Mon, 15 Sep 2008 10:59:00 UTC | #234971

thewhitepearl's Avatar Comment 10 by thewhitepearl


Wrong thread! :)

On to the article:

Perfect. They are sending out the exact message they need to. Hopefull this will be the last thing that is spoken about this wanker in regards to science.

Other then an article about his removal of course.

Mon, 15 Sep 2008 11:06:00 UTC | #234973

the way's Avatar Comment 11 by the way

I wonder how much he was paid to sully both his integrity and reputation and that of the Royal Society's as well.
The Creationists are not short of bucks so I believe.

Mon, 15 Sep 2008 11:06:00 UTC | #234974

flying goose's Avatar Comment 12 by flying goose

"We gather Professor Reiss is a clergyman, which in itself is very worrisome." will make them busy.

Rising to the bait.

How very Stalinist

Mon, 15 Sep 2008 11:07:00 UTC | #234975

beanson's Avatar Comment 13 by beanson

With the world currently seeing a huge resurgence of irrationality and anti-science superstition in the form of fuckwitted religious zealots the Royal Society really needs to appear whiter than white in it's Rational credentials.

Why on earth they suffered a religious fuckwit to hold such an exalted position within their ranks in the first place is baffling enough but really it's beyond the pale that they should stand by while he pontificates on the 'respect' that fuckwitted religious views 'should' command in the scientific arena.

He (and every other cheering superstitious fuckwit) needs to be shown that the 21st century will not tolerate childish innanities. He must be sacked- or the RS will have a major stain against it's reputation and we inheritors must hang our collective heads in shame.

Mon, 15 Sep 2008 11:10:00 UTC | #234976

Peacebeuponme's Avatar Comment 15 by Peacebeuponme

TWP - cheers!

Mon, 15 Sep 2008 11:18:00 UTC | #234982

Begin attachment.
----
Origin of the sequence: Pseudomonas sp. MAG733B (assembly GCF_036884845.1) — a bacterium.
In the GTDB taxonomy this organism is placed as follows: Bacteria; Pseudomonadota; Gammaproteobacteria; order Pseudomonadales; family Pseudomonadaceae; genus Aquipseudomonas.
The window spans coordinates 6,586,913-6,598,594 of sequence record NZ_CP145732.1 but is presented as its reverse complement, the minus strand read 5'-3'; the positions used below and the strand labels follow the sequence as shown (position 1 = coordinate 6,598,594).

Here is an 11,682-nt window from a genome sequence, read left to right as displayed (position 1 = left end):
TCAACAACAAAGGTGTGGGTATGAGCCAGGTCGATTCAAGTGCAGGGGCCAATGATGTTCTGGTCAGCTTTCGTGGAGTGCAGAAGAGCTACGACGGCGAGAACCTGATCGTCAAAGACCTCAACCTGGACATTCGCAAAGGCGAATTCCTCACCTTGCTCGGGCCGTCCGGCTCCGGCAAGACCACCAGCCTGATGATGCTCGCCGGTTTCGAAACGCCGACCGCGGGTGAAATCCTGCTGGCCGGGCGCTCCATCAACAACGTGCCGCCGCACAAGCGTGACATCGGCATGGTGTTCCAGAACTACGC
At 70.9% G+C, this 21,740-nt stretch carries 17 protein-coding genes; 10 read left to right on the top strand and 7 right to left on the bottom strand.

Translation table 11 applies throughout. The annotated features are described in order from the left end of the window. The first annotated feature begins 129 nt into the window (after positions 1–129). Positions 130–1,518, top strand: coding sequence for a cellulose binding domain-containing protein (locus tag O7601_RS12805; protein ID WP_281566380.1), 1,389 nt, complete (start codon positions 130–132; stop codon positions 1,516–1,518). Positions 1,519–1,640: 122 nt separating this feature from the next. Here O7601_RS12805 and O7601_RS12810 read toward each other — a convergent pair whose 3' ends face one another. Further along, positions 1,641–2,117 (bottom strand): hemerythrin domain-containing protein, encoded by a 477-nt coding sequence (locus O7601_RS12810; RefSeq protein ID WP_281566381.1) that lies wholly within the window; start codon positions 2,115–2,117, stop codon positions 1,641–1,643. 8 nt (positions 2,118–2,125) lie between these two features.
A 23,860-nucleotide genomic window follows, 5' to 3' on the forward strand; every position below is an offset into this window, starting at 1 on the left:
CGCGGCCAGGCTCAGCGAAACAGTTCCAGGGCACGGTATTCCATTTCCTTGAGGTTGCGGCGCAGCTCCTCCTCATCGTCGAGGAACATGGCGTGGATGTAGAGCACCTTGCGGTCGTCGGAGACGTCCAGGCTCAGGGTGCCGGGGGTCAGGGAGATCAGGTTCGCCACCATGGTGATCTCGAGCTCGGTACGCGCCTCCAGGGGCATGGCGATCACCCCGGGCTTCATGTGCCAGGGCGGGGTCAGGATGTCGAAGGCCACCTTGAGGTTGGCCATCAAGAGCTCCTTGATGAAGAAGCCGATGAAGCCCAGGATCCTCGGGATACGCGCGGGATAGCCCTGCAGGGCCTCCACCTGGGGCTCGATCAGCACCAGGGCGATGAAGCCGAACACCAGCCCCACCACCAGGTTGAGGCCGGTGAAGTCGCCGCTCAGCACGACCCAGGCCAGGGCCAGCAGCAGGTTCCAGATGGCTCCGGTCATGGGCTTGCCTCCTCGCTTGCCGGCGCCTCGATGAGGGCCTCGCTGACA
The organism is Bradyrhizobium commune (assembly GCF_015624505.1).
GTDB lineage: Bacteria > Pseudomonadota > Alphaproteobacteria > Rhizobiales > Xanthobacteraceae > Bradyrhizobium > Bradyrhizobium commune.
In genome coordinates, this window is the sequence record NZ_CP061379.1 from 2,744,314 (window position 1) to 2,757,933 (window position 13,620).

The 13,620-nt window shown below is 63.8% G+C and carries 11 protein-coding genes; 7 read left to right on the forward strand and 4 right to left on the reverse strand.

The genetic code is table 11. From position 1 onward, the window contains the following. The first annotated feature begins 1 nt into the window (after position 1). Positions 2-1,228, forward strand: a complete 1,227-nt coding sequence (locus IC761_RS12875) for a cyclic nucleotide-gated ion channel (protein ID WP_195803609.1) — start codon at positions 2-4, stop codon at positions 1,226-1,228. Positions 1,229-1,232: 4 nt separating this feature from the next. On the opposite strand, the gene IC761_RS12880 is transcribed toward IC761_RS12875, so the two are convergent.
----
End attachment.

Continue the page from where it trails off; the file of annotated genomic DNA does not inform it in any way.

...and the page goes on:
my lord of misrule's Avatar Comment 14 by my lord of misrule

So the powerful elite of the RS are ganging up on their hapless employee. Who made a mistake, haven't they. Bunch of monotheists, thats what they are. Their diety is no less jealous then the desert god the christians believe in.

adherence to the cause, or you're out.

you shall have no other gods but me.

A is for anarchy, not atheism, Atheism is just another bloody regime.

Mon, 15 Sep 2008 11:18:00 UTC | #234981

carbonman's Avatar Comment 16 by carbonman

adherence to the cause, or you're out.

Er, yes, when the 'cause' is fair and accurate exposition of matters scientific, and one belongs to the country's foremost authority thereon. It's as though the chief constable had gone public and advocated his hobby of burglary.

Mon, 15 Sep 2008 11:37:00 UTC | #234993

SoManyStars's Avatar Comment 17 by SoManyStars

I've yet to see a bunsen burner in R.E. so off with you Reiss.

Mon, 15 Sep 2008 11:39:00 UTC | #234994

Raphael Vassallo's Avatar Comment 18 by Raphael Vassallo

Is there a Youtube or other link to what Reiss actually said?

Mon, 15 Sep 2008 11:52:00 UTC | #235006

my lord of misrule's Avatar Comment 19 by my lord of misrule


If he said what he is accused of maybe, but the evidence even from posters on this site seems to suggest otherwise.

"We gather Professor Reiss is a clergyman, which in itself is very worrisome."

says it all, insidious,

They are just bully boys and they are no better then their theistic bully boy forebears.

Here's one who wont be tugging my forelock to those knightly bullies.

Mon, 15 Sep 2008 11:55:00 UTC | #235010

atp's Avatar Comment 20 by atp

Personally I find it totally irrelevant that Reiss is a clergyman. It is what he's saying in the position that he is that is the problem.

I strongly believe in freedom of thought, and not attacking a person for what he are. if Reiss could put away his religious bagage and do his job proper, that would be fully acceptable.

Obviously he couldn't, and that is why he should consider leaving his position.

Mon, 15 Sep 2008 11:58:00 UTC | #235011

my lord of misrule's Avatar Comment 21 by my lord of misrule

Obviously he couldn't, and that is why he should consider leaving his position.

It that something that is proven.

'NO Freeman shall be taken or imprisoned, or be disseised of his Freehold, or Liberties, or free Customs, or be outlawed, or exiled, or any other wise destroyed; nor will We not pass upon him, nor condemn him, but by lawful judgment of his Peers, or by the Law of the Land. We will sell to no man, we will not deny or defer to any man either Justice or Right' Magna Carta

We believe in natural justice in this realm of England.

Mon, 15 Sep 2008 12:04:00 UTC | #235019

anxiousmofo's Avatar Comment 22 by anxiousmofo

You can find Reiss' comments here: